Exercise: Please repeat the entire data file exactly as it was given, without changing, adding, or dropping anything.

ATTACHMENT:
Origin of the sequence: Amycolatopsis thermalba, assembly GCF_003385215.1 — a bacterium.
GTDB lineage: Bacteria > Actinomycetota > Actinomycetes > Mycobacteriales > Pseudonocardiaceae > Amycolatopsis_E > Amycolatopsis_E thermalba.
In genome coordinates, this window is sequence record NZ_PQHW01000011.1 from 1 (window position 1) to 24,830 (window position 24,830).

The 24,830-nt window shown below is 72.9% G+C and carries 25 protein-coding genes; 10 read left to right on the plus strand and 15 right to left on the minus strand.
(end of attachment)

Origin of the sequence: Amycolatopsis thermalba, assembly GCF_003385215.1 — a bacterium.
GTDB lineage: Bacteria > Actinomycetota > Actinomycetes > Mycobacteriales > Pseudonocardiaceae > Amycolatopsis_E > Amycolatopsis_E thermalba.
In genome coordinates, this window is sequence record NZ_PQHW01000011.1 from 1 (window position 1) to 24,830 (window position 24,830).

The 24,830-nt window shown below is 72.9% G+C and carries 25 protein-coding genes; 10 read left to right on the plus strand and 15 right to left on the minus strand.